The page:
I guess the same applied in ancient times as well, but now it’s just so many of us. We have hundreds of friends and relatives and people we interact with all the time, and our brain feels the need to act on every occasion. There’s an emotion for every moment in our life, because our brain just overworks. There’s just so many stimuli and so many things going on, so many things to react to – it’s just mind-blowing. And I think our brains cannot handle this. Take love for example.

What is love, really? A very strong feeling of attachment to another person. What can be the original purpose of this emotion? Probably to make us feel fond of our relatives, our family or tribe members. It was most definitely a very powerful method of creating indestructible bonds between certain people. Mothers and children, siblings, partners. Individuals who were capable of feeling love towards their children or partners had bigger chances of survival. It was a new tool in the survival kit.

But now, even though times have changed, people haven’t. Why not? Because evolution is way slower than our social and cultural development. And I think emotions like love have a big chance of barking up the wrong tree. Nearly everyone had at least one bad experience with love. This strong, indestructible emotion that you just cannot get rid of. No matter how hard you tried, no matter how hard you reasoned with yourself and how hard you tried to bring your intelligence into the game, it just didn’t go away. Why is that? Is that a necessary part of everyday human life? What advantages does it have to have feelings this strong for someone who does not have the same feelings for you? I think I know the answer: it has zero advantages, because at that point your brain is just malfunctioning.

It is simply misfiring an emotion that was built inside you by evolution. I think our brains are not perfect at all. Not at all. And I can see the proof for that in every one of my friends who suffer because of their brains and their emotions. And, as most philosophers, buddhist and intelligent people would say, to change your emotions you have to change your thoughts. Which is a fair point, but I’m sure thoughts have a material origin as well, and that origin is most likely in our brains. And to change our thoughts – it’s easier said than done. Especially when your brain is not actually working properly.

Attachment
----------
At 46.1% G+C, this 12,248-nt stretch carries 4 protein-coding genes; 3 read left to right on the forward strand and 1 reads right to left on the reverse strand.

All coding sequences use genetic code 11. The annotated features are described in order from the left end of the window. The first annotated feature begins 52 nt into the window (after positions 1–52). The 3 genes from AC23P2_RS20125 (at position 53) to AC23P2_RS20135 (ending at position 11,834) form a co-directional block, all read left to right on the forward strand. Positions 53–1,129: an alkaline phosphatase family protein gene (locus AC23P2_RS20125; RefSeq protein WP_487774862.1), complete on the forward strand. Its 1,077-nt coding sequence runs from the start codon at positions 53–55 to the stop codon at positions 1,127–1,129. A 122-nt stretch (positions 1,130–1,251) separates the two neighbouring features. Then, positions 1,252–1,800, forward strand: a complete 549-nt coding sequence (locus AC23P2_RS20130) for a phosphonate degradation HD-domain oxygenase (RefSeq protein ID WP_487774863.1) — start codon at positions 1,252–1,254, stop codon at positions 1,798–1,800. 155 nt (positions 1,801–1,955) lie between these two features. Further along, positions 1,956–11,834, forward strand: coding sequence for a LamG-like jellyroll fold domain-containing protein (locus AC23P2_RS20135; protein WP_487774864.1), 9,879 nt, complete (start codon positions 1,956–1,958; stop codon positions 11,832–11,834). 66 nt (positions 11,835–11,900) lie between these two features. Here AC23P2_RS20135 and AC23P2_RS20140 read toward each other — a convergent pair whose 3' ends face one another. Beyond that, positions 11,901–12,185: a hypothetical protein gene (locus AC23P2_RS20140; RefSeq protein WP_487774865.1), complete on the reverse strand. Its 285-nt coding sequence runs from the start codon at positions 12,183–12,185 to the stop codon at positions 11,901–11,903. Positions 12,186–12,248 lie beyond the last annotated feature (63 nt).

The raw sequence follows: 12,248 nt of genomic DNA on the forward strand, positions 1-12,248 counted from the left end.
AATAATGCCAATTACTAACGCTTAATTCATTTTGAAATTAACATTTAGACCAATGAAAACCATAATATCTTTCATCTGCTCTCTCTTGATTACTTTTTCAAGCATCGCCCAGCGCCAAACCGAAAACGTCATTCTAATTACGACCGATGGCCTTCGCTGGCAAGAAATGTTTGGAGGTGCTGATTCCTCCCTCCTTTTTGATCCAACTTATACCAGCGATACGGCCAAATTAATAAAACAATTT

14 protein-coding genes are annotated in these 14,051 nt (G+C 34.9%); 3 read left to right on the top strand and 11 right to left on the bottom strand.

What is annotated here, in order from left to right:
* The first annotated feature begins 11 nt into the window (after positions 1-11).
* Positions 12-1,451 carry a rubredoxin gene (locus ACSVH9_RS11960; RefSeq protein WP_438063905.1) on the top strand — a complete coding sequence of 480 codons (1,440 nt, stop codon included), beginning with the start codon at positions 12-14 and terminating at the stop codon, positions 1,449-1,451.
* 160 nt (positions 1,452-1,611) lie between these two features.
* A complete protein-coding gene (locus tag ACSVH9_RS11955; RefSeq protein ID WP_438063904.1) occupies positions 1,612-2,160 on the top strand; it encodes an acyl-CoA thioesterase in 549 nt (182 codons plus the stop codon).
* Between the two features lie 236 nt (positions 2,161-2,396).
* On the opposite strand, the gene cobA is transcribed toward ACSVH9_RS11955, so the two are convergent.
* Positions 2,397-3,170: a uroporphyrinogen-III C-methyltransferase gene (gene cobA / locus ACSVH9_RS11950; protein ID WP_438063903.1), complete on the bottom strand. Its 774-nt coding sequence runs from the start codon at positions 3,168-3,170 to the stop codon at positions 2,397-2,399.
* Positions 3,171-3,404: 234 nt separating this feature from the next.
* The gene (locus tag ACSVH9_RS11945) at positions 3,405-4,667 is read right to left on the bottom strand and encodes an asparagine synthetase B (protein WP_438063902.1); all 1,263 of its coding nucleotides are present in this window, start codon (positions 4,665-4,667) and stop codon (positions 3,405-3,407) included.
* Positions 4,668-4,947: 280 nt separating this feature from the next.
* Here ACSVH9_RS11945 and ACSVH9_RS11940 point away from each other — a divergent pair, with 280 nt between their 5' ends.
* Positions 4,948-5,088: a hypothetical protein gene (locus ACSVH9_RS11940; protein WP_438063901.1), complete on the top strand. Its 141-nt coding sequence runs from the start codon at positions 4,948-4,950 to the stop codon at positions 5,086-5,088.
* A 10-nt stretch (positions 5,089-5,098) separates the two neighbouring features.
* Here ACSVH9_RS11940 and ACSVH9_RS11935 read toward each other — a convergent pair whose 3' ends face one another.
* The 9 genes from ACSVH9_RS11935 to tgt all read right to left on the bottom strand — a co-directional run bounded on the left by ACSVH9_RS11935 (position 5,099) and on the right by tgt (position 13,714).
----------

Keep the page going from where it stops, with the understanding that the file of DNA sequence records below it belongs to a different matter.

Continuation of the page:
The way our knees and backs don’t work properly under the pressure of human life, I think our brains struggle a lot to comprehend the outside world as well. Just like computers experiencing technical difficulties, our brains can sometimes – or even quite often – develop bugs. Misfiring emotions is the greatest bug of all. It’s a fault in the hardware and in the software of it. The ultimate bug of the human body. We can only hope that with time everything will be mended.

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One Response to Love is the ultimate human failure

  1. Hahn Csaba says:

    “And to change our thoughts – it’s easier said than done.” – Yes, it`s true…
    But there are ways. For example the Buddhism itself. Or the spirituality. The brain will change when awaken for fact that “he” is not separated, but unified. Knowing the unity is the true love. 🙂